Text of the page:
And then Frybabe talking about "free from surveillance."

I had some difficulty with it. If he's really under surveillance how did they let him get away?

It IS true the gardens at Versailles are immense and easy to disappear in but they are enclosed by gates as he said, it wouldn't have been easy  IF they were keeping an  eye on him as he supposes, close to him at all times? But apparently they aren't.

Is it possible it was all in his mind?  Perhaps he feels watched and confined but really isn't? So what set him free here was....

I notice that when "free," when he has decided to "defect," he doesn't know what to do. Should he approach one of the embassies that late at night? He walks on. He goes back to his hotel (or is it?).


I  have to admit she beguiled me with the fountains. The fountains at Versailles are...there are no words. I happened to stumble on them being turned on one year when visiting, they were only on on Sundays  (then), they may be every day now, tho I was there year before last and they were just beginning to turn them on, but it was raining.... There is a new fountain directly behind the palace being built,  and I am afraid of what it's going to look like, but anyway...The workers come and manually turn these gigantic water wheels, and it's interesting that Le Guin chose to talk about them being extinguished, because what's really stunning about them is when they come to life. The other is a let down. It's a return to reality. And she says that: The tremendous voice of uprushing and downfalling water became a rattling, coughing sigh. It was all through, and everyone stood for a moment alone.

Is she saying his new found "freedom," if that's what it was, in his "defection," even in his own mind, is a let down? Why is he crying?  But no, he's striding like a king through the lobby. I kept looking for the rest of the story but there isn't one.

I actually, an old woman, actually RAN from one to the other of the  fountains as they came to life and they  turned them on, it's... it's an experience like no other and it's hard to describe unless you've seen it. It takes forever to turn them on, there are so many and to run to this one or that one and finally just give up, there are too many,   and she's right, they can't run them all the time  so they begin to turn them off.

(Versailles didn't used to have fountains or water features  at all. Louis XIV kept a smaller court in Paris called Marly, the Château de Marly which was a wonderland of water featured because of the nearness  of the Seine. Torn down and turned into some sort of  factory after the French Revolution, the statuary, the famous  Horses of Marly ended up in the Cour Marly in the Louvre, after briefly being put in public in the Place de la Concorde.  The  only reason I know about it is because from the same chateau came statues of Atalanta and Hippomenes which we read about in Latin.  Also now in the Louvre with replicas in the Tuileries.)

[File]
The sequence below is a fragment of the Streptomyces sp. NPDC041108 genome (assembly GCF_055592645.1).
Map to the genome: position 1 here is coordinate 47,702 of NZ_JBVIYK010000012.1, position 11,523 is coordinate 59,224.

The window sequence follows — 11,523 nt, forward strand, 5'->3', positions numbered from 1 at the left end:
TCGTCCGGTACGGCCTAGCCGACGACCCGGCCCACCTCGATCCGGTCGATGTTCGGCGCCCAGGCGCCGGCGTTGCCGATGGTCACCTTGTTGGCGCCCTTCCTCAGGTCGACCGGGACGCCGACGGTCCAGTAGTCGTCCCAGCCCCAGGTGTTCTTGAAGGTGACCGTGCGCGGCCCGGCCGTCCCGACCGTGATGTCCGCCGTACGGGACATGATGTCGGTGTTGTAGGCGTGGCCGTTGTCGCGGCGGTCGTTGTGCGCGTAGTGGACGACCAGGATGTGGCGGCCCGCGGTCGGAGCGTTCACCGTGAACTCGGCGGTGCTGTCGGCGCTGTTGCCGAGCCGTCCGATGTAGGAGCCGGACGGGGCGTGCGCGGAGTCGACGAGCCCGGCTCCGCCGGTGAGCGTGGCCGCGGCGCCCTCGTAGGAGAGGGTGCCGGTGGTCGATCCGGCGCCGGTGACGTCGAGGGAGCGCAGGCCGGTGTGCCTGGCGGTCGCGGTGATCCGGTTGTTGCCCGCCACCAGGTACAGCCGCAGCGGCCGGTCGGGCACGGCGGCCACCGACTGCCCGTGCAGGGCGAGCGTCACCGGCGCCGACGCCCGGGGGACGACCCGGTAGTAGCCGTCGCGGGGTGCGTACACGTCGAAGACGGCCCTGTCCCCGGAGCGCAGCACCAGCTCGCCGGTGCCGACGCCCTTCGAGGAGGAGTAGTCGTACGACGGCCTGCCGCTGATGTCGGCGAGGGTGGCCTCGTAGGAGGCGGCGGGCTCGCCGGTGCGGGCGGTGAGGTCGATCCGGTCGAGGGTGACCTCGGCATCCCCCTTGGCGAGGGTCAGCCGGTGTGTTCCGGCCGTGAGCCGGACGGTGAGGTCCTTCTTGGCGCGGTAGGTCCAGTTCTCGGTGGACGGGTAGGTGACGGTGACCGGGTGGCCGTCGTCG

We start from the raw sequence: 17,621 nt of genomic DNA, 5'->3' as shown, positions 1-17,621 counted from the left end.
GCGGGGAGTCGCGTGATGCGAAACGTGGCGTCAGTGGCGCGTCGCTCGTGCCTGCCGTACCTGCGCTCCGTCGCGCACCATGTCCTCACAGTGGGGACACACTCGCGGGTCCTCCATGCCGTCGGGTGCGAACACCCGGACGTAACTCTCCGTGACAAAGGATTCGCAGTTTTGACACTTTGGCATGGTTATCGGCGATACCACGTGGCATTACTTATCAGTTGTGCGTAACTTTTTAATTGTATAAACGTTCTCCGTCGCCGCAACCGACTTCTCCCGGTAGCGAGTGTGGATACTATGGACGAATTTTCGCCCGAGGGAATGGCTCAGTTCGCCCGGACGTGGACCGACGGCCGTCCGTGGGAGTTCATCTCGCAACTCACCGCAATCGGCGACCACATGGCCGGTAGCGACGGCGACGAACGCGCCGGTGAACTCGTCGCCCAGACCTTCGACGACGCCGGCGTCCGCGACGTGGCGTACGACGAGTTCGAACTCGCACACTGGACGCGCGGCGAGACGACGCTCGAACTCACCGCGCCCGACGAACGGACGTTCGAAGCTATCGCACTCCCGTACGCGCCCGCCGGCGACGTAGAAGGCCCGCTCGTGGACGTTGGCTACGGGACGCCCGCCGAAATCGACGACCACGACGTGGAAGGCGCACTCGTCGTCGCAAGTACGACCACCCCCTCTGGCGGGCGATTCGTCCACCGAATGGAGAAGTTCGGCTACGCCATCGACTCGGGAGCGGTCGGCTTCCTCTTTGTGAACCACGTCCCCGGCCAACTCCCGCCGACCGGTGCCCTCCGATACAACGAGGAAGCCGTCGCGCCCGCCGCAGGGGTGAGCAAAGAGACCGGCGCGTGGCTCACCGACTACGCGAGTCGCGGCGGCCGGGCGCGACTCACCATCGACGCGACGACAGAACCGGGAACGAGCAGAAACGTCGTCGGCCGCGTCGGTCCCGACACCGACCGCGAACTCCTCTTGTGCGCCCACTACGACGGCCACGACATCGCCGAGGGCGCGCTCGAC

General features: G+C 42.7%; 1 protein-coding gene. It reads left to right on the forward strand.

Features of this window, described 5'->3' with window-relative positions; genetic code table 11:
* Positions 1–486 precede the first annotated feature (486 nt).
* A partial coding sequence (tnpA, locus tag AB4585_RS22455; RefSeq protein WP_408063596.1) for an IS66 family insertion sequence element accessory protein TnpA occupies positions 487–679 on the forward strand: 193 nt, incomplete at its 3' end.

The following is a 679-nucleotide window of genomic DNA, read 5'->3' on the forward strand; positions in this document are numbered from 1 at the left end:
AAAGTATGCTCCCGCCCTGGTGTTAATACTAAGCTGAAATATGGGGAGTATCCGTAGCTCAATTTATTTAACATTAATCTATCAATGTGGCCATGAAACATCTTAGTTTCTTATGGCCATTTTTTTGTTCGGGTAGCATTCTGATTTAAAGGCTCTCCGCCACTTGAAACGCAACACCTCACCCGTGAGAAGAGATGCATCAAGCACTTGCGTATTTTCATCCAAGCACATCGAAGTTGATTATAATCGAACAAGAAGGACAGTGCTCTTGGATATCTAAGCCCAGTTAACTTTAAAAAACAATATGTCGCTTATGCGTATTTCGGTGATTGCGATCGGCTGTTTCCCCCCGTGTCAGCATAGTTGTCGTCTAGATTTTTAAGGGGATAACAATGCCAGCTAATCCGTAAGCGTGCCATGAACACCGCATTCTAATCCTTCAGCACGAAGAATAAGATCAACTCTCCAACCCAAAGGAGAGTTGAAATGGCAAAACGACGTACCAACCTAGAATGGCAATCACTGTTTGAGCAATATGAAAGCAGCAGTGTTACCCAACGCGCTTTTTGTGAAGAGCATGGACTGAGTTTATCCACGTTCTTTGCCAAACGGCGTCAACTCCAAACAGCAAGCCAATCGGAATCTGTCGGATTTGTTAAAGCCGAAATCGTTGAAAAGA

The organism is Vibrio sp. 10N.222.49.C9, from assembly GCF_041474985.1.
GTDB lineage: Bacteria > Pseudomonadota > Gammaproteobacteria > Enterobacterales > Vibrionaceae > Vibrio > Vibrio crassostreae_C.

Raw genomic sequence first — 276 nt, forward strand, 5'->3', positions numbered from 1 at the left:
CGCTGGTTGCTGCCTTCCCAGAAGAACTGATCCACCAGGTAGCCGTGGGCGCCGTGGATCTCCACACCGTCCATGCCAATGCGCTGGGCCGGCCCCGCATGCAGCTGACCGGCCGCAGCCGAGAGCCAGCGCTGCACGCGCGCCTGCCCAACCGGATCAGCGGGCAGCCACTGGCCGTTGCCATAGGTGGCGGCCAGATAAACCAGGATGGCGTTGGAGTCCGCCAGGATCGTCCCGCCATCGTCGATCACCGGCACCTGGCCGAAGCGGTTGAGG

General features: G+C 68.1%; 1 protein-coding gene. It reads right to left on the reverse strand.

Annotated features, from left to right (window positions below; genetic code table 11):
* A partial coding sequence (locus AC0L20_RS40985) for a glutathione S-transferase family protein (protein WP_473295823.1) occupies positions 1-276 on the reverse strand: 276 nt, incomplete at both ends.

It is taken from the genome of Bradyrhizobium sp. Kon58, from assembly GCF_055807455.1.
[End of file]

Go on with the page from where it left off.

So he sees the fountains and it gives him the strength to go on his own? But then his "minders" get back on the grey bus and leave him? All they would have to have done is wait by the gates, he would have  to come out, but he says he doesn't really want...He was not long in the groves, an hour or less; there were gates to be locked and he did not want to be locked in


  Knowing now that he was both a king and a thief and so was at home anywhere, what turned him to his own land was mere fidelity. For what else should move a man, these days? Kingly he strode past the secret-police agent in the hotel lobby, hiding under his coat the stolen, inexhaustible fountains.

So in HIS mind he has decided not to defect, he's turned again to his own land...a "thief" and a "king."


What happened next, in his life, do you think? I'm trying to figure out how he is different. A perfect choice for a discussion, there's something that everybody sees here that I don't.


Frybabe

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Re: Science Fiction/Fantasy Short Stories
« Reply #55 on: March 15, 2017, 08:59:20 AM »
I found one of the short stories in Invisible Planets online, published in Clarkesworld Magazine, Issue 65, February 2012.  Is it fantasy or is it science fiction? Strange and interesting story called "A Hundred Ghosts Parade Tonight." http://clarkesworldmagazine.com/xia_02_12/

I am into the fifth short story in the book and I must say I am impressed by the stories that Ken Liu selected for this volume.

PatH

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Re: Science Fiction/Fantasy Short Stories
« Reply #56 on: March 17, 2017, 10:54:01 AM »
Frybabe, I was impressed by that story too.  It was hanging around in my mind for the rest of the day.  I've placed a hold on Invisible Planets at my library, not only for the stories, but also for the essays on Chinese sci-fi.  There's a different mindset that I want to understand better, since I can see reading more and more of them.

PatH

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Re: Science Fiction/Fantasy Short Stories